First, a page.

If you get to a museum to see one of the shuttles that actually flew in space, your jaw may drop. Just don’t mind the guys pulling parts from it.
NASA recently sent engineers to the California Science Center in Los Angeles to dust off the mothballs of the space shuttle Endeavor and remove four water storage tanks for future use aboard the International Space Station.
We downgraded its status, but Pluto still showed us its heart.
A spartan but warm-toned orb with a prominent heart-shaped terrain came into clear view Tuesday morning after NASA’s New Horizons snapped a picture some 476,000 miles from its surface after nearly a decade of travel.
Pluto was still considered a planet when New Horizon’s took off in 2006 for the end of our solar system. Since then, astronomers changed its status to a dwarf planet, but that did not diminish the excitement scientists and fans of star-gazing as the probe approached Pluto and its moons.
Just because Pluto lost its planetary status doesn’t mean it’s any less interesting to astronomers.
NASA on Wednesday reported two football-shaped moons that wobble so unpredictably that the sun could rise in a different direction every day from either of the moons.
The Hubble Telescope recorded the oddball orbits of the oblong moons Nix and Hydra, which wobble because they are embedded in a constantly shifting gravitational field created by dwarf planet Pluto and its largest moon, Charon. Pluto and Charon share a common center of gravity.
A first-class flight in a Soyuz space capsule is rocky, reliable and rather snug. An astronaut sits in a semi-fetal position, works the controls with a stick and feels a pretty heavy G load, especially on reentry.
So imagine if a fire breaks out on the Soyuz spacecraft. There’s no extinguisher, no exit and no help to call.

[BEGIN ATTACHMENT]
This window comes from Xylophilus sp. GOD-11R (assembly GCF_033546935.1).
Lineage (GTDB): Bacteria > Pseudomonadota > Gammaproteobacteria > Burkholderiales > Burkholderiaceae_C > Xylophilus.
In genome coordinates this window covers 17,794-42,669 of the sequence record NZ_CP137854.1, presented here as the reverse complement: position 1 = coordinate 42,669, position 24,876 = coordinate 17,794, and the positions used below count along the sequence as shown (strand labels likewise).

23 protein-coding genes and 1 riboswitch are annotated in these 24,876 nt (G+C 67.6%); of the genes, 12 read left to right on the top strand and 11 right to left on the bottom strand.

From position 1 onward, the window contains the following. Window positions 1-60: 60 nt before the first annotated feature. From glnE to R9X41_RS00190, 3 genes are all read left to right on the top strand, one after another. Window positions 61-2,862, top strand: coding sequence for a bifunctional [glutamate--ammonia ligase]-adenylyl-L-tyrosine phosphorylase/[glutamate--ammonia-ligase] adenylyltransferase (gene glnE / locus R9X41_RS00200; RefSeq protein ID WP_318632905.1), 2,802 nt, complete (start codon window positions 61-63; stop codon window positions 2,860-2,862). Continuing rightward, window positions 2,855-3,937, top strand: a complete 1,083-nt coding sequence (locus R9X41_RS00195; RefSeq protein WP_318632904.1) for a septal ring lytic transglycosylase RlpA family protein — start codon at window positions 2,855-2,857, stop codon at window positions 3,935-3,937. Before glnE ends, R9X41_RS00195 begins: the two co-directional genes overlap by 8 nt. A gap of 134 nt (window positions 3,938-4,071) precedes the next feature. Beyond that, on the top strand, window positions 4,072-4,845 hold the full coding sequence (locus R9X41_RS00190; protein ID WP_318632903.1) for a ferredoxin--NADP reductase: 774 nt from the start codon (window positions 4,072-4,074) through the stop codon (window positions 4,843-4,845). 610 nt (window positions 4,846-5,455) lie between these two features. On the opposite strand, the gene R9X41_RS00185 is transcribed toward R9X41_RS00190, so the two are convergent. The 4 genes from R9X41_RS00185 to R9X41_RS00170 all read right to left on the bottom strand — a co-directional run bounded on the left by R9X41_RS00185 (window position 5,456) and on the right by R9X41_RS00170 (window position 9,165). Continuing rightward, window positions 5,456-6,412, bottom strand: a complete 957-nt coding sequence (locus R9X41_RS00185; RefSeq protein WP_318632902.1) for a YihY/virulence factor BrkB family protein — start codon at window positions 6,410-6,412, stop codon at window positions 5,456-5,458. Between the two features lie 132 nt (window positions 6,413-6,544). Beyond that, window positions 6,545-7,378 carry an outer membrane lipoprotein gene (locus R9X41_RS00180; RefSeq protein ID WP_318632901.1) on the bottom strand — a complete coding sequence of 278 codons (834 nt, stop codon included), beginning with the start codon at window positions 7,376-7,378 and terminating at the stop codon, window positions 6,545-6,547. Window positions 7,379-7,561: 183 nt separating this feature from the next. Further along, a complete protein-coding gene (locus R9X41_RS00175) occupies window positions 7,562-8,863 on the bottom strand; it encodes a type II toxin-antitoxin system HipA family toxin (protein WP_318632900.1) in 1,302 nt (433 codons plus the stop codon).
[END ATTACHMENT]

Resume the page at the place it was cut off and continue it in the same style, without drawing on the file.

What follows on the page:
ESA astronaut Andreas Mogensen narrated a video showing he and Russian cosmonaut Sergei Volkov going through a simulated fire on a capsule to train for an upcoming flight to the International Space Station.
We have a reinvigorated interest in the mysteries of space. Astronaut Scott Kelly is just beginning a record-breaking stint in zero gravity, a space probe is about to fly by Pluto and manned missions to an asteroid and Mars are in the pipeline.
There is also the ongoing science on how to go to the bathroom in space, where things tend to float.
Astronaut Samantha Cristoforetti explained that mystery over the weekend, when she took time from her work on the International Space Station to give a video tour of the bathroom (see below) and delicately describe going Numbers 1 and 2 in zero gravity.
I had the kind of dad who brought his work home with him. That was exciting since he was in the business of putting men on the moon.
Each time there was a scheduled launch, my two brothers and I could always expect our dad to come home with mission patches. Robert Pierini was an engineer in the late 1960s and early ’70s with an electronics company in Milwaukee that developed the guidance system for the Apollo mission.
So when filmmaker Neil F. Smith recently posted a video to YouTube, bringing animated life to each mission emblem, I immediately felt the same rush I had as a kid when I held a patch in my hand.
Flying saucers from Mars is the stuff of science fiction. But a flying saucer from Earth is part of the mission to get astronauts to the Martian surface.
NASA and the Jet Propulsion Laboratory completed a successful spin test of a saucer-shaped experimental craft in front of a live web audience Tuesday. The saucer will next lift off by balloon from Hawaii, where from 120,000 feet it will be dropped to test a new kind of parachute and an inflatable Kevlar ring to add drag for a slower descent.
There are millions of asteroids in the Solar System and relatively few astronomers to track them. They’d hate to miss that one dangerous rogue headed on a collision course with Earth.
So NASA has made it easier for the amateur stargazer to record and compare their discoveries and put extra eyes on the asteroid belt between Mars and Jupiter.
NASA and Planetary Resources Inc. have developed a computer program that is based on an algorithm that analyzes images for potential asteroids. The new asteroid hunting application, available for free download here, was announced Sunday by NASA at the South by Southwest Festival in Austin, Texas.